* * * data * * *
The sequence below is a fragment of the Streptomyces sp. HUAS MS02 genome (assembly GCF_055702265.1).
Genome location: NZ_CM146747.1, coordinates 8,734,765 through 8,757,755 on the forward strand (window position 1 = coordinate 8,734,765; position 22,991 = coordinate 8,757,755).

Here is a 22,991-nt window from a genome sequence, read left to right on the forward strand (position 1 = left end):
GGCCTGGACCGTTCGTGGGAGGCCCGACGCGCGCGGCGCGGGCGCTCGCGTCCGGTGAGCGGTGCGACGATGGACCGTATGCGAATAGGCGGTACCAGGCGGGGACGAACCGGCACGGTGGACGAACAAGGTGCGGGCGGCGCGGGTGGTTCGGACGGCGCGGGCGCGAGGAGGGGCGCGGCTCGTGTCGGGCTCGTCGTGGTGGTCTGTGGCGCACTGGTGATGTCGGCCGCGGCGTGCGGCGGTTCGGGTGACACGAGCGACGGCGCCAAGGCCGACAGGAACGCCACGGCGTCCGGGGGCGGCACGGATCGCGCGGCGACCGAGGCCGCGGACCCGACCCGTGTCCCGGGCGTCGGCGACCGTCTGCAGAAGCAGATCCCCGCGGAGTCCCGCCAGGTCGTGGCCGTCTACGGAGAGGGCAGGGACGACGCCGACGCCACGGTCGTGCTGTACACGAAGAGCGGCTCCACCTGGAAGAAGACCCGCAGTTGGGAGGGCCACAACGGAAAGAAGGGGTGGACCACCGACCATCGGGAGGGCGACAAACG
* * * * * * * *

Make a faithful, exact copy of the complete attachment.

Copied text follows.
The sequence below is a fragment of the Streptomyces sp. HUAS MS02 genome (assembly GCF_055702265.1).
Genome location: NZ_CM146747.1, coordinates 8,734,765 through 8,757,755 on the forward strand (window position 1 = coordinate 8,734,765; position 22,991 = coordinate 8,757,755).

Here is a 22,991-nt window from a genome sequence, read left to right on the forward strand (position 1 = left end):
GGCCTGGACCGTTCGTGGGAGGCCCGACGCGCGCGGCGCGGGCGCTCGCGTCCGGTGAGCGGTGCGACGATGGACCGTATGCGAATAGGCGGTACCAGGCGGGGACGAACCGGCACGGTGGACGAACAAGGTGCGGGCGGCGCGGGTGGTTCGGACGGCGCGGGCGCGAGGAGGGGCGCGGCTCGTGTCGGGCTCGTCGTGGTGGTCTGTGGCGCACTGGTGATGTCGGCCGCGGCGTGCGGCGGTTCGGGTGACACGAGCGACGGCGCCAAGGCCGACAGGAACGCCACGGCGTCCGGGGGCGGCACGGATCGCGCGGCGACCGAGGCCGCGGACCCGACCCGTGTCCCGGGCGTCGGCGACCGTCTGCAGAAGCAGATCCCCGCGGAGTCCCGCCAGGTCGTGGCCGTCTACGGAGAGGGCAGGGACGACGCCGACGCCACGGTCGTGCTGTACACGAAGAGCGGCTCCACCTGGAAGAAGACCCGCAGTTGGGAGGGCCACAACGGAAAGAAGGGGTGGACCACCGACCATCGGGAGGGCGACAAACG